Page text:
On the spot, I had to describe why those two different viewpoints were valid without discrediting my recommenders and simultaneously maintaining my own credibility by explaining the specific moments in my career where I thought that these examples might have come. Definitely a challenge, but I thought that I handled the question well and now it’s one of the fun memories I have of the application process. — Sebastian Fischer, Class of 2021

The most challenging question I was asked during the admissions process was, “What would you change about your current company?” This question forced me to be objective, think on my feet, and view myself as a consultant to my company. It was especially challenging to not take a defensive stance during a time when the brand was experiencing negative media attention. —Cydni Williams, Class of 2021

The essay question was far-and-away the most challenging question asked: “As we review your application, what more would you like us to know as we consider your candidacy for the Harvard Business School MBA program?” In response, I described my personal passion for creating a more inclusive world by leveraging what I called “radical empathy,” or the propensity to be inclusive of others not in spite of their differences, but because of them. This was an intensely personal topic. As a first-generation college graduate, I have seen directly the impacts of benefitting—or not benefitting—from real empathy and real community in my own family. I attribute my own ability to graduate college and start at a program like HBS to the radical empathy shown by my peers, mentors, professors, employers, coworkers, friends, and family. The support they provided allowed me to lean into and leverage my own unique strengths to grow and achieve, rather than to hide my differences or be ashamed of them. — Ronnie Wimberley, Class of 2021

Describing a time when I pointed out an issue and successfully made a case for leadership to change direction. That one was deeply personal and could have been a sensitive subject, but I loved how the interview process forced me to adopt the same approach to what I witnessed in my HBS class visits: succinctly identifying an issue, sharing your opinion and reasons, and proposing a solution. Being heads down in my process-driven job at Google, it was sometimes hard to look at the overall picture. The application process forced me to look into at least a few problems holistically and from multiple angles, revealing truth I hadn’t fully explored before. — Tory Voight, Class of 2021

I took on a role leading strategic initiatives in a large conglomerate right out of college. I was asked, “How did you learn strategy?” In retrospect, it was a very insightful question because it made me reflect on how many intangible on-the-job learnings at work amounted to a “mini-MBA” (in the words of my interviewer) for me. — Mallika Saharia, Class of 2021

I was asked about my experience working as a woman in Africa with a focus on the challenges and the prejudice that I may have faced. I’ve generally had a very positive experience working in Africa. However, this question did trigger a number of memories/instances where I had faced blatant prejudice. Relieving and explaining these moments in the interview was a little emotional and challenging, but it also represented a bonding moment as my interviewer also had some similar experiences.Abena Anima Nyantekyi Owusu, Class of 2021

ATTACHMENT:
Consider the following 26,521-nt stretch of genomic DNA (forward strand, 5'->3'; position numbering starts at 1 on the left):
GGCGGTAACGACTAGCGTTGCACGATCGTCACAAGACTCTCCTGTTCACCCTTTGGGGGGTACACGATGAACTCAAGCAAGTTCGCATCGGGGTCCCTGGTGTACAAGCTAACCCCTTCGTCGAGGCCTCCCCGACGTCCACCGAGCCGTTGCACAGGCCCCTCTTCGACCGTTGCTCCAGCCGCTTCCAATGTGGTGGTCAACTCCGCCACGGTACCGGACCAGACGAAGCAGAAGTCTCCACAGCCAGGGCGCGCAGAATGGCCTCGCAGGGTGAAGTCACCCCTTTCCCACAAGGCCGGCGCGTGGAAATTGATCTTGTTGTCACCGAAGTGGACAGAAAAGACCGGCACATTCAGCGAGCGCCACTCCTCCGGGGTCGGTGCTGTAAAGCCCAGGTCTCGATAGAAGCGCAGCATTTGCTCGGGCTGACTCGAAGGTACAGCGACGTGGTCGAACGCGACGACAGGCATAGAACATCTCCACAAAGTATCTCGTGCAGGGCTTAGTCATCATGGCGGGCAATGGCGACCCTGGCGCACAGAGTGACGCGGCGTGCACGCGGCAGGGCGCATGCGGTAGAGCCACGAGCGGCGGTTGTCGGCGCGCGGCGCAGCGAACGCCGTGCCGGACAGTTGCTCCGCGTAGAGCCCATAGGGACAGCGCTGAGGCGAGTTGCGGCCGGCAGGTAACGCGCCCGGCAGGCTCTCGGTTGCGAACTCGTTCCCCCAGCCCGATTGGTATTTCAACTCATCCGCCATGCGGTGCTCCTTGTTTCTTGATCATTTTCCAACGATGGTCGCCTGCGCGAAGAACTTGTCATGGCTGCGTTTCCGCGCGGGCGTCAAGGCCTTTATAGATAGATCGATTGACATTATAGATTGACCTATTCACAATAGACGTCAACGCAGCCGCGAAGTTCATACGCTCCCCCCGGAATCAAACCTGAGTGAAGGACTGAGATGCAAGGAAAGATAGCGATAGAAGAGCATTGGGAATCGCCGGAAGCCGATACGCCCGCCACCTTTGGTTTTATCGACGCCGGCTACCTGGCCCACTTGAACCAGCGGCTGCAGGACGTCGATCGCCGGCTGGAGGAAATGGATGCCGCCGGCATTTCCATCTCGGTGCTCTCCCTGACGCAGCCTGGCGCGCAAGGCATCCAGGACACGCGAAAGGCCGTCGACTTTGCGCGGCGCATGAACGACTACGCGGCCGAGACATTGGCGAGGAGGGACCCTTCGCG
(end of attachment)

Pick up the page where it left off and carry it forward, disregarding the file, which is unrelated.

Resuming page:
I was asked how my career as a professional dancer had helped prepare me for a career in investing. This was a challenging question because dancing and investing are very different professions on the surface. However, overcoming the obstacles I faced in my ballet career required the cultivation of many qualities that have been invaluable in my second career including discipline, adaptability, creativity, empathy, and the ability to work as part of a team. — Mark Giragosian, Class of 2021

The most challenging question I was asked during the admissions process was my perspective on the feasibility behind a theory for setting-up life on Mars. It was a superb reflection on the admissions committee’s dedication to understanding my problem-solving methodology, approach to generating solutions, propensity for strategic thinking, and understanding of the future of my industry. — Elizabeth Breiter, Class of 2021

The Most Selective MBA Programs In The U.S.

SchoolAdmit RateApps Per SeatApplicationsAdmitsEnrolled
Stanford GSB6.9%17.67,342504417
Harvard Business School11.5%9.89,2281,058938
MIT Sloan14.6%12.55,200759416
UC-Berkeley Haas17.7%12.53,540628283
Duke Fuqua22.9%7.73,036695395
Chicago Booth24.2%7.54,4331,074593
Yale SOM25.2%9.33,194806345
NYU Stern26.1%10.13,518919350

* All data is for the entering 2019 cohort of full-time MBA students that will graduate in the Class of 2021. The University of Florida’s full-time MBA program at the Warrington School would have made the top-tier with an admit rate of only 17.3% but the entering cohort is just 34 students.


About The Author

John A. Byrne is the founder and editor-in-chief of C-Change Media, publishers of Poets&Quants and four other higher education websites. He has authored or co-authored more than ten books, including two New York Times bestsellers. John is the former executive editor of Businessweek, editor-in-chief of Businessweek. com, editor-in-chief of Fast Company, and the creator of the first regularly published rankings of business schools. As the co-founder of CentreCourt MBA Festivals, he hopes to meet you at the next MBA event in-person or online.